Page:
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Early Onset Group B Streptococcal Morbidity in Sweden 1997-2001: Analysis of a Population-Based Cohort. Stellan Håkansson, Department of Pediatrics/Neonatology,

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Presentation on theme: "Early Onset Group B Streptococcal Morbidity in Sweden 1997-2001: Analysis of a Population-Based Cohort. Stellan Håkansson, Department of Pediatrics/Neonatology,"— Presentation transcript:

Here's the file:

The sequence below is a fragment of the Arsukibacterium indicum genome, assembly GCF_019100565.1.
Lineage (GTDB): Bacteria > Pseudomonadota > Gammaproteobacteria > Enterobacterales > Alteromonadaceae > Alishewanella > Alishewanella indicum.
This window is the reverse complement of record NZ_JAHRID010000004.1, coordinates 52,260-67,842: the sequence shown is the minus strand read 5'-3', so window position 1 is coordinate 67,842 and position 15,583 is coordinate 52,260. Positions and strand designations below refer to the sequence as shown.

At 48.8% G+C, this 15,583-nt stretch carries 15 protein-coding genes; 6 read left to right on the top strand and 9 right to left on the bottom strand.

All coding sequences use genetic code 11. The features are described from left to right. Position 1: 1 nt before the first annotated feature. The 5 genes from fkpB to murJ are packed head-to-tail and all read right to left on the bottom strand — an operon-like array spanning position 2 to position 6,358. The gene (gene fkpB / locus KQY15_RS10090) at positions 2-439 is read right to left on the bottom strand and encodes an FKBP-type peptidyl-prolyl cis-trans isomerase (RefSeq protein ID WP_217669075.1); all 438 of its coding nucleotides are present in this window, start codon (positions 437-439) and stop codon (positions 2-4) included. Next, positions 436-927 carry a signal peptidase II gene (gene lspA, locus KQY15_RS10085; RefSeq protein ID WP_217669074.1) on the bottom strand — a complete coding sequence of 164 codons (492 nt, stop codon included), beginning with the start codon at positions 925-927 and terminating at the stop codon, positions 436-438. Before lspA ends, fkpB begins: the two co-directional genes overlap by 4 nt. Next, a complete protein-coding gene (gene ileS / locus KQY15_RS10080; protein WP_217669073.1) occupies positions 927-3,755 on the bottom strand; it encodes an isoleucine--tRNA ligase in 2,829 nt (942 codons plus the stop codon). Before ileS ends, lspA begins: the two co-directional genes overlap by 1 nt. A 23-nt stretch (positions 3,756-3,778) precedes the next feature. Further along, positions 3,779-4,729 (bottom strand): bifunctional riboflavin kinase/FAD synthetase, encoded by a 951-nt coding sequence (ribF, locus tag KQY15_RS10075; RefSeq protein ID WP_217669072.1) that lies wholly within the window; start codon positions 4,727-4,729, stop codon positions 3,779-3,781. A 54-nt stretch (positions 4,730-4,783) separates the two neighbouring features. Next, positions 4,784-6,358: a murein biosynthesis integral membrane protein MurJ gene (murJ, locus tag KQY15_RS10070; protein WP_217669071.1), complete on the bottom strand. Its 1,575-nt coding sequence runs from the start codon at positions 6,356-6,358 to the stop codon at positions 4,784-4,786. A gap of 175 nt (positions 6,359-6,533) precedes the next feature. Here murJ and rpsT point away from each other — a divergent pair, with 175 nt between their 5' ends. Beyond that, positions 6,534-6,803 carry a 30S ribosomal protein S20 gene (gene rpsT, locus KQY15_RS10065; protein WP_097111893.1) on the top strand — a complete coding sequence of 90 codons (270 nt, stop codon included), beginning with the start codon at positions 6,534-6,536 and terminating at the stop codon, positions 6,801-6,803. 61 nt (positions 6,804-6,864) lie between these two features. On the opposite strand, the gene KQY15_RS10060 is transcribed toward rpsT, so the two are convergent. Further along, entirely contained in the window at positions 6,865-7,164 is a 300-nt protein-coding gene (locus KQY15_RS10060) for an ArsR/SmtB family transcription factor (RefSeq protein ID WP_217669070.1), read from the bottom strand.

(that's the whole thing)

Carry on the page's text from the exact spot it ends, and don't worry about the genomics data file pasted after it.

1 Early Onset Group B Streptococcal Morbidity in Sweden : Analysis of a Population-Based Cohort. Stellan Håkansson, Department of Pediatrics/Neonatology, University Hospital, SE Umeå, Sweden Karin Källén, Department of Reproductive Epidemiology, Tornblad Institute, Lund University, SE , Lund, Sweden BACKGROUND / AIM: The impact of early onset group B streptococcal (EOGBS) sepsis in infants usually refers to the number of cases with positive cultures from blood and/or spinal fluid. To estimate the total burden of EOGBS morbidity cases with clinical sepsis and pneumonia should also be taken into account. The objective of the present study was to assess the total EOGBS morbidity in Sweden, and to analyze associated risk factors relating to pregnancy and delivery. METHOD: For the period data were retrieved from the Medical Birth Registry, the Hospital Discharge Registry, and the Causes of Death Registry. Infants with the ICD-10 diagnoses GBS sepsis (P36.0) and/or GBS pneumonia (P23.3) were analyzed. In infants with P36.0, the register data were validated against maternal medical records from the delivery and the infant's discharge synopsis. Out of 372 cases with P36.0, 31 infant records were missing and 21 cases were late onset. In 320 infants with diagnosis P36.0 the medical records were available, and of these, 305 also with maternal records. There were 212 cases with pneumonia, 180 of which did not have a sepsis diagnosis. During the study period the total number of live births was 435,070. Risk estimates (OR and 95% CI) for tentative background risk factors were analyzed in three categories of EOGBS disease: 1) verified sepsis, 2) verified and clinical sepsis, and 3) verified and clinical sepsis and pneumonia. RESULTS a) : 319 cases with early onset sepsis were retrieved from register data and one case was added after the request for medical records from the NICUs. Blood culture verified 174 cases, including 6 infants with meningitis. In 146 cases blood culture was negative and therefore classified as clinical sepsis, by presence of all of the following: surface GBS colonization, CRP level  25 mg/L, and relevant signs and symptoms in the infants. The incidences of cases with verified sepsis, clinical sepsis, and pneumonia without sepsis were 0.40, 0.34, and 0.41 per 1000 live births. The mortality in respective diagnosis category was 6.9, 0.7, and 1.7%. In cases with verified sepsis the mortality among preterm (n=56) and term infants (n=118) was 17.8% and 1.7% respectively. During the 5 year period there was no trend towards decreasing EOGBS morbidity. In infants with verified or clinical sepsis the proportions of maternal risk factors were: <37 W GA = 27%; Temp  38 o C = 22%; ROM  18h = 44%. In 187 (61 %) of the parturients at least one risk factor was present. Of these, 20 (11 %) had received intrapartum antibiotic prophylaxis (IAP) more than 2 hours before delivery. a) Preliminary figures in abstract slightly amended. CONCLUSIONS: The total burden of EOGBS morbidity was approximately 3 times higher than the incidence of blood culture proven GBS sepsis. The data confirm the very high risk for preterm infants. Term delivery at 37 W, postmaturity, epidural anesthesia, gestational diabetes, primiparity, male gender and a LGA infant also add to the risk for EOGBS disease. Multiparity was not an independent risk factor, nor was maternal smoking or a SGA infant. Although the incidence and case/fatality rate were relatively low, a more elaborate use of IAP could probably further reduce EOGBS morbidity and mortality in Sweden. 22.1( )11.1( )12.4 ( ) 35.9 ( )19.4( )14.7( ) 12.4 ( )8.4( ) 5.8( ) 4.3( )3.6( ) 3.1( ) 3.4( )2.2( ) 1.9( ) 1.8( )1.7( ) 1.7 ( ) 1.3( )1.3( ) 1.1( ) 1.1( )1.5( ) 1.3( ) 1.3( )1.4( ) 1.4( ) 3.0( )2.4 ( ) 2.3( ) 0.5( )0.5( ) 0.5 ( ) 0.8( )0.7 ( ) 0.7 ( ) 1.5( )1.8 ( ) 1.8( ) ( ) 0.8( )1.1( ) 1.0( ) 0.7( )0.7( ) 0.7( ) 3.2( )2.6( ) 2.1( ) Tentative risk factor / Reference Verified sepsis n=174 Verified sepsis & Clinical sepsis n=319 ( ) Verified sepsis & Clinical sepsis & Pneumonia n=499 ( ) Risk Factors for EOGBS Disease OR (95% Confidence Interval) Adjustments were made for year of birth, maternal age, parity, smoking, gestational age, and birth weight when relevant. Figures in red denote statistical significance, the confidence interval not including 1.0. <28W / 40W W / 40W 34-32W / 40W 36-35W / 40W 37W / 40W  42W / 40W Maternal age <20 Y / Y Maternal age  42 Y / Y Epidural analgesia / No EDA (vaginal delivery) Gestational diabetes / No gest diab Parity  2 / Parity =1 Female / Male infant Large for gestational age / Adequate for GA Small for gestational age / Adequate for GA Maternal smoking / No maternal smoking Twin / Singelton (adjusted for GA) Twin / Singelton (not adjusted for GA) Gestational age


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